By Jon L. Ten Haagen, CFP ®
Depending on who you listen to and the time period, one or the other style of investing, active and passive, will be winning. Let’s take a look at both.
Passive Investing: An investor buys a basket of stocks (or bonds or alternatives) and normally adds to their investment on a regular basis (think about how your 401k, 403b or 457 plan works at work). This is called Dollar Cost Investing. They do this consistent buying whether the stock market is up or down.
Active Investing: Investors research and follow companies closely and buy or sell stocks based on their view of the future. The companies services, products, supply and demand.
Which style works for you? Passive investing seems to have the edge lately. About 83-95 percent of active money managers fail to beat their benchmark returns in any specific year. Many investors want to join the winning team and are going on the passive side.
Passive investors are buying stocks and bonds mechanically meaning they are accepting the investments within the index they want to follow. This style uses computer and software to move money around rather than a high-priced professional. They can get a lower expense ratio, keeping annual cost lower. Costs factor into the total return.
There are many indexes to choose from. There is the Dow Jones, S&P500, NASDAQ, international indexes and specific indexes like the large cap stocks, med-cap, small-cap, and by industry, geography, country, socially responsible companies, green companies and many other niche arenas.
To get the market’s long-term returns you have to buy and hold for the long term. This is difficult because we watch and listen to the TV and radio and listen to the commentators constantly stirring the pot of worry.
Active investors are tempted to sell investments when they go down. Buy positions when their value goes up. Stop buying after the market goes up or down. All these moves will reduce your returns. Each move generates commissions and or fees. Between 83- 85 percent of active professional managers fail to beat their indexes in any given year. Therefore, buying and holding an active manager is not necessarily the answer.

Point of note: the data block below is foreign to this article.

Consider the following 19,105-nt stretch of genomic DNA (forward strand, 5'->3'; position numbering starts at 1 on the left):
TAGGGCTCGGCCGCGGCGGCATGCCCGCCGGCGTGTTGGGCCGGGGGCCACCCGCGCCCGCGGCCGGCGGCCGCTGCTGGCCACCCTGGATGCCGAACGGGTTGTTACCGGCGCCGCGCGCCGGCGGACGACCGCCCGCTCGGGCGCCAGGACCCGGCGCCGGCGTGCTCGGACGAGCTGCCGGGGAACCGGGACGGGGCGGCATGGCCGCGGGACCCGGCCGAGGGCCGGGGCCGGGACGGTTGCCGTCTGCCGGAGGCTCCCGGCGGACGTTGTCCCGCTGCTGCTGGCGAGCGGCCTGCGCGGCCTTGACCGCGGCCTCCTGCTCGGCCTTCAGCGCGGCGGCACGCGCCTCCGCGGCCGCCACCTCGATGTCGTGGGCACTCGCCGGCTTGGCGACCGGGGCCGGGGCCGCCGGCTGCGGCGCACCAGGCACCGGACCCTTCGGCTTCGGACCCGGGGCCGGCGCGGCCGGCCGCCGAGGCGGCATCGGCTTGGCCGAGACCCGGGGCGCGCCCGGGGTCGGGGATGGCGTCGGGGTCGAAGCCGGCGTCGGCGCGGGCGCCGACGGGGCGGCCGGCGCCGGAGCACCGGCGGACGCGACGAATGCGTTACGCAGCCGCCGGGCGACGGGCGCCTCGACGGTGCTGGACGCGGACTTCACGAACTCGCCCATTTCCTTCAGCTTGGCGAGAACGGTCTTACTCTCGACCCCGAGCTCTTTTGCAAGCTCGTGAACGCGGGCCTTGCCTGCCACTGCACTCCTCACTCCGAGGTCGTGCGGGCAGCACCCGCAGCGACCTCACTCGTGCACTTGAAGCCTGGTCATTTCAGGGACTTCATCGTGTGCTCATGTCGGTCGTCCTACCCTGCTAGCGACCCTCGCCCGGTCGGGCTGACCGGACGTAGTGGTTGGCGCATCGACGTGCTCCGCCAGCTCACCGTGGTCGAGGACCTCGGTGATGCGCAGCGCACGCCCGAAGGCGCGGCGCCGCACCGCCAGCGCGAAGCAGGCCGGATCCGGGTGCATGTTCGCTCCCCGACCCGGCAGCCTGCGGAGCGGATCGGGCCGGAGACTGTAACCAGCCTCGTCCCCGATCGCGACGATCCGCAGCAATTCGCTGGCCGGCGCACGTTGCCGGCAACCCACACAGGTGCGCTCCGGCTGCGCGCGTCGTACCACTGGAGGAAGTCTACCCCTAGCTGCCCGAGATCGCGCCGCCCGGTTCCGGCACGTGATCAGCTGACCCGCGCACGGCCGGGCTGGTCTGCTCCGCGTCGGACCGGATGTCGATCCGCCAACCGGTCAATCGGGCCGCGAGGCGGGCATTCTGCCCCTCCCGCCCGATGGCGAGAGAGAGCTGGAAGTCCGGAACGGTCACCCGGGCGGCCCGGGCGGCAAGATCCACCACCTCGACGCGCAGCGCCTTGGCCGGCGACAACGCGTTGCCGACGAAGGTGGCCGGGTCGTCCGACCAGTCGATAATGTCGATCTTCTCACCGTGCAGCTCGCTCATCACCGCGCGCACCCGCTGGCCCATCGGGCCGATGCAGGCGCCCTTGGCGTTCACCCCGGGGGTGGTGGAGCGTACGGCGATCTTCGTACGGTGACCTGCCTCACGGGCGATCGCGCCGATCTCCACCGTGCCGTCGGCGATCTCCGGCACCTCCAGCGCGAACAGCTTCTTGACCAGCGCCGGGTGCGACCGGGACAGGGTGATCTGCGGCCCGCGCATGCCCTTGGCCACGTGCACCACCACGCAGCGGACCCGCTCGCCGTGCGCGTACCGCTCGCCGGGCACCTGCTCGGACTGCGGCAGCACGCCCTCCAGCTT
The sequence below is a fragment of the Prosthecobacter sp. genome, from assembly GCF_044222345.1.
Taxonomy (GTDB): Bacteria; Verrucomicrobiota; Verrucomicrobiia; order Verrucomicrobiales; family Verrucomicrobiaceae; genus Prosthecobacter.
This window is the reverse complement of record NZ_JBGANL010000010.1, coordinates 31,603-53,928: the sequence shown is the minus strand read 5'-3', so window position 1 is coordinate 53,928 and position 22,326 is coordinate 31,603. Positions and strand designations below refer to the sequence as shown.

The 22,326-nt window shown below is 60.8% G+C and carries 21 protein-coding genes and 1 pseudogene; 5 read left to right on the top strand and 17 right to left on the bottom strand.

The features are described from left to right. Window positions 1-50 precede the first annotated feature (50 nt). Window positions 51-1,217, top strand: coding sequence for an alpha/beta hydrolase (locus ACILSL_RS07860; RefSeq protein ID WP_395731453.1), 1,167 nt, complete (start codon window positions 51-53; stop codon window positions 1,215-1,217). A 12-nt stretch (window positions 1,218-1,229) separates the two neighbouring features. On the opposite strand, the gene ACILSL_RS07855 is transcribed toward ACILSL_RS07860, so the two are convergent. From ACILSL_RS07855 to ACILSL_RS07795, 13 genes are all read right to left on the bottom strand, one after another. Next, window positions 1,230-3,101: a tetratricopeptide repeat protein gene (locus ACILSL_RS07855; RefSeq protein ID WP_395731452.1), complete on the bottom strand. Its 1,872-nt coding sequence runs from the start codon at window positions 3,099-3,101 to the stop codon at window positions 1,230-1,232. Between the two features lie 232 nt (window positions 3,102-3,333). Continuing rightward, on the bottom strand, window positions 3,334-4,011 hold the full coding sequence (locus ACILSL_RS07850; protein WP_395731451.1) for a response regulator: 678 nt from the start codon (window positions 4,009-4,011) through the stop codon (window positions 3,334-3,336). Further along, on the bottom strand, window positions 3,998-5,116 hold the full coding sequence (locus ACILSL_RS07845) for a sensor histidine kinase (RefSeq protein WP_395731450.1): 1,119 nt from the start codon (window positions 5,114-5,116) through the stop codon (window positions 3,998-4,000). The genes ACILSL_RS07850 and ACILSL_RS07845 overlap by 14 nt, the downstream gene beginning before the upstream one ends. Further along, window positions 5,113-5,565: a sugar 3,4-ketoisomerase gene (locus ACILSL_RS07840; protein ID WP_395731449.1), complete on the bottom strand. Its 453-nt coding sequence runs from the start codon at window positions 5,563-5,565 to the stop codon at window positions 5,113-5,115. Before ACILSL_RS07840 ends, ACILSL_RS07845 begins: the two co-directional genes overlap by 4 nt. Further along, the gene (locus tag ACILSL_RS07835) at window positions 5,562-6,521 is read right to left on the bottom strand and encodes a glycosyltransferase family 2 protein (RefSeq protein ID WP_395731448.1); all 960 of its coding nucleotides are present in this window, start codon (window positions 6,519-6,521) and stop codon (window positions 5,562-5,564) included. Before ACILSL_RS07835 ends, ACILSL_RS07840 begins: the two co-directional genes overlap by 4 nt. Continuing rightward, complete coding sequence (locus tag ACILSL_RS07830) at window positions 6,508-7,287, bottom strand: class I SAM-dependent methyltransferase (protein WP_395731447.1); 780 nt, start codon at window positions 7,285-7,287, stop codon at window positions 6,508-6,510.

Consider the case of Peter Lynch, one of the top stock pickers in the world. Lynch ran the Fidelity Magellan fund for 13 years. He made an impressive average return of 29 percent per year, almost double the market’s return in the same time period. Even the best known managers like Warren Buffett and Sir John Templeton faltered at times. Many of the investors who followed Lynch actively traded his fund trying to do better. The more astute ones did about a 7-percent average, and some of the average investors were lucky to break even. Passive investors who followed Lynch did well because they bought and held on.
You have to take some time to seriously consider what it is you want to accomplish and are comfortable with. Do you want to play the market and see if you can beat it? Do you have the time, desire, and expertise to take the time for this activity? Or do you want to find a good counselor/planner to help you make decisions and stay the long-term course of getting you to a comfortable retirement? It is a long term commitment on your part. I have never had anyone come into my office and ask me to explain the VIX, or tell them how the NASDA works. No, they want to know how to pay off the mortgage, get the kids thru college, put enough away to enjoy retirement and play with the grandkids and take a few fun trips.
As always, we are here to answer your questions and help you to choose the right path. Call or email us for help.